Science & Spirit 8(2) Summer 1997
How does the Divine interact with the universe?
When I see and smell smoke coming from my toaster, I look into it for burning crumbs or bread. If I fail to see any, I look for a smoldering electrical component. If smoke continued to issue from the toaster but no crumbs sat in it, no pieces of bread stuck to its elements, and its plug was out of the wall socket, I'd send it to the X-Files.
How does the Divine interact with the universe?
Perhaps the Divine intervenes toaster-like in nature and the human mind in a miraculous way that conflicts with the explanations of science. A falling tree suddenly reverses its path to stand upright again and avoid crushing the forester. This doesn't happen. Neither can the unplugged toaster smoke.
A scientist will not, in principle, notice divine actions as interruptions or exceptions to the natural world. No natural event falls outside the potential purview of science. We accept this because our cosmology is now scientific and not biblical, because the modern, scientifically-informed world captures our minds and existence.
Or we could offer a spiritual reason. Paul Tillich, the great German-American theologian, for instance, labels as demonic any suggestion of a supernatural interference in the regular order of nature. Science, current or future, cannot notice any irregularities.
How does the Divine interact with the universe without breaking natural laws?
The book Chance and Providence by William Pollard, physicist and Episcopal priest, suggests a solution. Pollard believes in the statistical nature of all situations. Each event resembles a lottery. Scientific laws for all levels of reality, from the quantum realm of atoms and electrons, through genetics and biology, through the social sciences, through to history, all rely on statistics. For any situation, Pollard continues, the course of events can move in a variety of ways each with a chance of happening. What way a situation does proceed depends on how the Divine guides it; the Divine picks a way from among the possibilities that nature or history or a person's psyche presents.
Science recognizes two types of chance. The throwing of dice or a meteor hitting your car typify the classical sense. While such an event has causes, we either don't know them or prefer to ignore them. Our equations for such chance phenomena represent, as theologian and physicist Robert Russell phrases it, a convenient "shorthand for treacherously detailed calculations."
In contrast, causes don't explain the other type of chance situation. "At some level," Russell continues, "things just happen." Most physicists believe this natural chance occurs at the atomic and subatomic levels where we employ quantum physics. "A specific uranium atom may or may not decay in the next second. If it does, it does. We can calculate the likelihood of the event but we cannot entirely explain why it occurred when it did and not at some other time."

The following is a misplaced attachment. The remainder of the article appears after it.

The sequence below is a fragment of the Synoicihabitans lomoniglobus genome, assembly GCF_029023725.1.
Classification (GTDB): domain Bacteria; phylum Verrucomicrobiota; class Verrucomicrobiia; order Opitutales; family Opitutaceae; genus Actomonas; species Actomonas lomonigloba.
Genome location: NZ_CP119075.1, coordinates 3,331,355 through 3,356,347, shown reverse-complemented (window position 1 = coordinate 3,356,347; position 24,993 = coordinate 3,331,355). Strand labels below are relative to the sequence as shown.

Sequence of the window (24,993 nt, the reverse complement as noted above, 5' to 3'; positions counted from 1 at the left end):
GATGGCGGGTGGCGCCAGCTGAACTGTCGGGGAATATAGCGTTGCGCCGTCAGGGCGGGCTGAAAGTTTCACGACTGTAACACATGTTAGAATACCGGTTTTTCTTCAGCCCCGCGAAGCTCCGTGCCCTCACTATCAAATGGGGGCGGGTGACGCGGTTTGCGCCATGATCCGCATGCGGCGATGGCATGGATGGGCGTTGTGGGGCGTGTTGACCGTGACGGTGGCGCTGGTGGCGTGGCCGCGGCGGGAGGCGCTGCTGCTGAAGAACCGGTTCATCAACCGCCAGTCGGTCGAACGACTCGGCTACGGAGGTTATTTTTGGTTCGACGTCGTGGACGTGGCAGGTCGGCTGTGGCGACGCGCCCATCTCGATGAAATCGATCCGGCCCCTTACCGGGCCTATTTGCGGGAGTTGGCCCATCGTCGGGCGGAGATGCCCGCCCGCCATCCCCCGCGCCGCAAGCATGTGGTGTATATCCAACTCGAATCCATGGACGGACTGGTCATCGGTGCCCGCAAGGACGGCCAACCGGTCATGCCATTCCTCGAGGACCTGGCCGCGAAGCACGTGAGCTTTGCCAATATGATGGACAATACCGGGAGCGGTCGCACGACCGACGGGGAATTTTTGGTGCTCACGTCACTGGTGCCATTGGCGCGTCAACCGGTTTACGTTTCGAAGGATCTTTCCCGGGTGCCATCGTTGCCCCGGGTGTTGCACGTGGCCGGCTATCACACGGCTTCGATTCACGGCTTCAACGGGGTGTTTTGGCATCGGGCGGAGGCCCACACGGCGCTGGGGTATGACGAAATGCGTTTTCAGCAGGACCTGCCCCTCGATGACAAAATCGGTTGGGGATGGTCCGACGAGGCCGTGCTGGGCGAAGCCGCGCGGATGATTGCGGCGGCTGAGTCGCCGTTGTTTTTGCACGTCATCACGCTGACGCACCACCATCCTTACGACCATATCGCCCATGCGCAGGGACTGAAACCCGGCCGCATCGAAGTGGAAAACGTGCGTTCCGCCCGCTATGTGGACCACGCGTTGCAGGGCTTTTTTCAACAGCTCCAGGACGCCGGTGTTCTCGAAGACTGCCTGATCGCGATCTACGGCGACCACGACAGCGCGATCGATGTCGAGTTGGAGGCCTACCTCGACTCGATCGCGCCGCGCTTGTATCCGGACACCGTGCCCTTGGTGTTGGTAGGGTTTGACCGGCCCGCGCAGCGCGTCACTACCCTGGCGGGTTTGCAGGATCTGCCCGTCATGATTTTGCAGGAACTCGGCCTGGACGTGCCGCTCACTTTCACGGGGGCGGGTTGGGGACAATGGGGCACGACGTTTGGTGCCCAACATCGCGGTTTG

Pollard rests his case on the natural chance of all processes. He doesn't recognize that chance sometimes arises from the imperfection of knowledge. His theory fails as a result.
Russell's understanding of how the Divine acts in the universe resembles Pollard's, except Russell sees natural chance only in the quantum realm. A quantum event emerges from an array of possibilities, each of which might occur but none of which definitely will occur. Nature provides a hat full of possibilities. The Divine picks one and declares it real. In this way, Russell adds divine action to quantum theory to provide enough causes to explain a quantum event. Nature provides the possible outcomes for a quantum happening and the Divine's action actualizes one of them.
Quantum physics continues with its weirdness. Nothing exists without someone noticing it. The coming into existence of one of the states possible for a quantum situation only occurs when someone observes it. Clutching the hat full of possibilities to pick from, the Divine waits for someone to peek. Only when someone looks does the Divine pull one out and provide it with existence. Apparently reality doesn't exist in between observations--an unreasonable dependency of the Divine on humans.
Yet Russell's belief that the Divine provides existence makes sense. The problem lies in where the Divine does this: the quantum world seems only part of the focus.
I offer a more general approach. The universe arises from the Divine's creative power. The pot owes its existence to the ability of the potter to construct from raw materials. The Hebrew name for the creator is "YHWH" (Yahweh, Jehovah), the one who "brings into existence whatever exists."
This applies to the creation of the universe. And from then on too; everything continues to depend for its existence on the Divine's sustaining power. Unlike the pot that exists once made, the universe doesn't continue to exist once created. It needs the Divine continually to give reality to each item, relationship, feeling, and so on, moment by moment.
And the Divine does this consistently and logically. Many spiritual traditions say the universe reflects basic characteristics of the Divine directly and intimately because it derives from the Divine. As the features of a pot reflect the mind of its potter, the basic laws of the universe arise from the Divine and reflect the Divine's own reasoning. This activity by the Divine is what science tries to describe.
Scientists ignore the action of the Divine in their theories. They fail to realize that their theories describe only actions of the Divine.
Copyright © 1997 by Kevin Sharpe.